According to remarks made by United States Secretary of State Antony Blinken, China may be growing dissatisfied with the current status quo over the status of Taiwan and that the Asian power might be pursuing a faster timetable for reunification, one which could see coercive measures used. In the worst case scenario, this might mean an outright invasion as a potential option. Needless to say, tensions are rising as a result.
The recent comments by Secretary Blinken are not the only ones made reflecting this perception of a China perhaps more bent towards conflict. The head of the United States Navy has also recently warned that the United States must be prepared for the possibility of an invasion of Taiwan by China before 2024. The possibility of a conflict between such strong states will have massive ramifications for the international system, and the odds of such a violent clash have only increased following the stances taken by the leaders of the United States and China.
President Xi Jinping of China has criticized the support given to Taiwan by the United States, as well as already moved to place the blame for a potential attack on Taiwan on hostile external forces, should his regime feel pressed to attack. President Joe Biden has stated support several times for the intervention of the United States military should China launch an unprovoked attack on Taiwan. Secretary Blinken has also warned of consequences should there be a military conflict in the Taiwan Strait, especially in terms of how it would impact the global economy. According to collected data, almost half of the world’s fleet of container ships, and roughly eighty-eight percent of the world’s largest ships by tonnage, have passed through the Taiwan Strait this year. Further, Taiwan is an extremely important hub for global semiconductor production, which would have extensive ramifications for a wide range of economic sectors should a war disrupt this crucial supply chain.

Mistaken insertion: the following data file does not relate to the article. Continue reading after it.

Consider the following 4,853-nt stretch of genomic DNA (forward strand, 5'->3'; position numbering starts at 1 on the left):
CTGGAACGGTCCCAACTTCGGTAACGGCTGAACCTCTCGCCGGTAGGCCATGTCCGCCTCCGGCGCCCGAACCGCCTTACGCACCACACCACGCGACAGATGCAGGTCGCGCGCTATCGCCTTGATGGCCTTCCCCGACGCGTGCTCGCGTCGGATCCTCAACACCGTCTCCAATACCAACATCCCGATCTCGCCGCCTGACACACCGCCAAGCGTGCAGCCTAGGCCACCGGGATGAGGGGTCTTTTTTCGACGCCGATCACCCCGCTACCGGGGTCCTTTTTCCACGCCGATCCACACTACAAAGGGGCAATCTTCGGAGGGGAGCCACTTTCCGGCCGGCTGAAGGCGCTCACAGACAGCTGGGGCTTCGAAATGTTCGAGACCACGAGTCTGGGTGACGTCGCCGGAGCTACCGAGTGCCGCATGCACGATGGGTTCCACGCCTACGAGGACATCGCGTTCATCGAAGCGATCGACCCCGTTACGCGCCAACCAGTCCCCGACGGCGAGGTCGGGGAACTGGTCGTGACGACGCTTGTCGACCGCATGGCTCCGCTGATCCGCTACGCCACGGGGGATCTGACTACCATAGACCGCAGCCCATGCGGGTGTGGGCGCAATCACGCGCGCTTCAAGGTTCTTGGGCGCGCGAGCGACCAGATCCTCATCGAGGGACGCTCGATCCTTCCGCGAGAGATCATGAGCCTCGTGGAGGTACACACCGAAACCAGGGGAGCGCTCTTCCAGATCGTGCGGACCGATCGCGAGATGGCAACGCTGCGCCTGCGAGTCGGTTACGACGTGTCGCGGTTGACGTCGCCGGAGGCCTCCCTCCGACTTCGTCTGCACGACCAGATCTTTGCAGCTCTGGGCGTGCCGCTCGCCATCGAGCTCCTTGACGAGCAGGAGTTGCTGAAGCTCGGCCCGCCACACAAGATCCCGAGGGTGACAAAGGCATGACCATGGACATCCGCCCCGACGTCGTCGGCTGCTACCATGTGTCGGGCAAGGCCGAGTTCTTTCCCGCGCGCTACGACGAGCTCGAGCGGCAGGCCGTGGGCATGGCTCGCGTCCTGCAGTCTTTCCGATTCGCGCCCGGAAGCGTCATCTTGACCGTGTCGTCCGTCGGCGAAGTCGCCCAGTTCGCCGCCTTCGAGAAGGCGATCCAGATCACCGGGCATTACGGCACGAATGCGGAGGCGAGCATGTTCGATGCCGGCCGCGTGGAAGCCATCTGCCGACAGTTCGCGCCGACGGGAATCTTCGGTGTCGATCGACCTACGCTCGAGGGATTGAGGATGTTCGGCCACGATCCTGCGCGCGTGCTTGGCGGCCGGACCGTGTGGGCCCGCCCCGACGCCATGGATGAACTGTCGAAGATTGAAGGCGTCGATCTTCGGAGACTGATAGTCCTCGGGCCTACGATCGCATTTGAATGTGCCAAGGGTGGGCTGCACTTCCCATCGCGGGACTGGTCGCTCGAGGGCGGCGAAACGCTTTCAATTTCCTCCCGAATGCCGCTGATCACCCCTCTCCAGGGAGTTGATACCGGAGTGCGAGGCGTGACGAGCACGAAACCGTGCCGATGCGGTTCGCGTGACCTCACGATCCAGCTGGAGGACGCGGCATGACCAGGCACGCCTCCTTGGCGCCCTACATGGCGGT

For their part, China has claimed sovereignty over Taiwan since the losing side of the Chinese Civil War fled there several years after the end of World War II. Part of the policies aimed by China at Taiwan has been a general discouragement of any international support for pro-independence efforts by the government in Taipei. With Xi Jinping continuing to consolidate power in China, the successful reunification of Taiwan with China, even if it required force to do so, might be an appealing means to cement his control and political legacy.